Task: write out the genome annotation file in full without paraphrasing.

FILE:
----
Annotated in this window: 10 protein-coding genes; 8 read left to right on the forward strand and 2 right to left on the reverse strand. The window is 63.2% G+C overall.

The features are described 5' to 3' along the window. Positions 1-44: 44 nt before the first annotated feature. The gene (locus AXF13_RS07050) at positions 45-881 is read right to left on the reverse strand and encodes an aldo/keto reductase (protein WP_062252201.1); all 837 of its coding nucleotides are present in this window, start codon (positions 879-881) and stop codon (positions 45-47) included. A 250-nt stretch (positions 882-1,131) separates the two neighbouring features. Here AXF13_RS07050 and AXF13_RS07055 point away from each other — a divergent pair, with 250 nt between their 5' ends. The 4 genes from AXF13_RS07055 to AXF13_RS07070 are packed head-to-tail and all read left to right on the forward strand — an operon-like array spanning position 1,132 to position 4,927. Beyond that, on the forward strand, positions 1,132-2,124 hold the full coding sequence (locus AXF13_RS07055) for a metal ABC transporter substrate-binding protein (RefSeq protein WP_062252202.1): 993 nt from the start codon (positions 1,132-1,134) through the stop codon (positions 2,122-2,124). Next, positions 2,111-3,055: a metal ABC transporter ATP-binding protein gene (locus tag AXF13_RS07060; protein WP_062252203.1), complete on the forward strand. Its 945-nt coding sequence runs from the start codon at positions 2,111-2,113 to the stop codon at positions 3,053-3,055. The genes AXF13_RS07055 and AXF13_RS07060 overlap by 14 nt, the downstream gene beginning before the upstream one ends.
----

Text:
Annotated in this window: 10 protein-coding genes; 8 read left to right on the forward strand and 2 right to left on the reverse strand. The window is 63.2% G+C overall.

The features are described 5' to 3' along the window. Positions 1-44: 44 nt before the first annotated feature. The gene (locus AXF13_RS07050) at positions 45-881 is read right to left on the reverse strand and encodes an aldo/keto reductase (protein WP_062252201.1); all 837 of its coding nucleotides are present in this window, start codon (positions 879-881) and stop codon (positions 45-47) included. A 250-nt stretch (positions 882-1,131) separates the two neighbouring features. Here AXF13_RS07050 and AXF13_RS07055 point away from each other — a divergent pair, with 250 nt between their 5' ends. The 4 genes from AXF13_RS07055 to AXF13_RS07070 are packed head-to-tail and all read left to right on the forward strand — an operon-like array spanning position 1,132 to position 4,927. Beyond that, on the forward strand, positions 1,132-2,124 hold the full coding sequence (locus AXF13_RS07055) for a metal ABC transporter substrate-binding protein (RefSeq protein WP_062252202.1): 993 nt from the start codon (positions 1,132-1,134) through the stop codon (positions 2,122-2,124). Next, positions 2,111-3,055: a metal ABC transporter ATP-binding protein gene (locus tag AXF13_RS07060; protein WP_062252203.1), complete on the forward strand. Its 945-nt coding sequence runs from the start codon at positions 2,111-2,113 to the stop codon at positions 3,053-3,055. The genes AXF13_RS07055 and AXF13_RS07060 overlap by 14 nt, the downstream gene beginning before the upstream one ends.